Scripps National Spelling Bee Website Hacked, Emails Exposed

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Photo: Katherine Frey/The Washington Post (Getty Images)

Proving that nothing is sacred, an asshole recently hacked into the National Spelling Bee’s website and stole personal information from users of the site.

Gizmodo first noticed that the bee was hackeded in a mandatory data breach deposit submitted in February to the California Attorney General’s office. According to the advisory, a digital intruder used a previously unknown vulnerability to break into on January 12, taking the opportunity to steal user login credentials, both usernames and passwords. The site is largely a resource portal for applicants’ parents, sponsors and teachers.

In an email to Gizmodo, Michael Perry, Senior Director for external communications at Scripps, revealed that tens of thousands of user email addresses were exposed as a result of the hack: “According to public records, approximately 54,800 email addresses were vulnerable. An unknown number of them were elderly and/or inactive,” he said. It was not immediately clear if the email addresses had been used as usernames or if they were stored separately from the stolen login credentials.

After learning of the incident, Scripps hired a digital forensics firm to investigate and also contacted law enforcement. The website was also quickly patched. “We took prompt and appropriate action, including disabling passwords. We have notified all affected users,” Perry said.

Scripps has asked users to change their passwords, especially those related to the site which may also have been used for other personal accounts. The Bee had been offering online registrations through its website since 2008, The Wayback Machine shows.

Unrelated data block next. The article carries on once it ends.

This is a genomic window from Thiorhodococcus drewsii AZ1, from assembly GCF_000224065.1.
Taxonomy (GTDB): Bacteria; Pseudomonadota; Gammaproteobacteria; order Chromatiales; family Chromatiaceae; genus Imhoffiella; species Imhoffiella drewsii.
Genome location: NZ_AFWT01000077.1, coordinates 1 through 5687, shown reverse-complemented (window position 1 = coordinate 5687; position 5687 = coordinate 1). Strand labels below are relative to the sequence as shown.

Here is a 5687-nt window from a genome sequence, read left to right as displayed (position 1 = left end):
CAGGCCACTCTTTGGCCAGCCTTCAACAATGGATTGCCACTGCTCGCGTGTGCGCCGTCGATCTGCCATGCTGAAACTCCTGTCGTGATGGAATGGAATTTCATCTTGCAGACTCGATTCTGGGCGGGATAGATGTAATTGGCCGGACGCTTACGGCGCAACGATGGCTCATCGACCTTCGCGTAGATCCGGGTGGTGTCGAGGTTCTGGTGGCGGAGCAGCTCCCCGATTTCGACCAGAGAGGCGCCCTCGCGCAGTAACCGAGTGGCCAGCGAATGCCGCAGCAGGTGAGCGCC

According to Perry, few people contacted the bee to be concerned about the incident. “The company received a handful of calls or emails after users were notified [of the hack]. We responded to each and no further concerns were raised,” he told Gizmodo.

The Scripps National Spelling Bee is the most well-known competition of its kind in the country, bringing together a group of children from across the United States each year for a friendly locution competition. Last year, Zaila Vanguard make history as the first black American contestant to win by spelling the word “Murraya”, a kind of citrus fruit.

The American spelling bee hack really does seem like a moral low point of sorts in the digital age. Of course, cybercriminals have shown complete lack of scruples when it comes to harassing and stealing schools, churches, hospitals, undertakers, Nonprofit and charities

… But what the hell, the spelling bee? Ditch that damn spelling bee! More than anything, it’s just more proof that hackers will pretty much hack nothing. If there is an open door or window, someone will climb through it.

Sherry J. Basler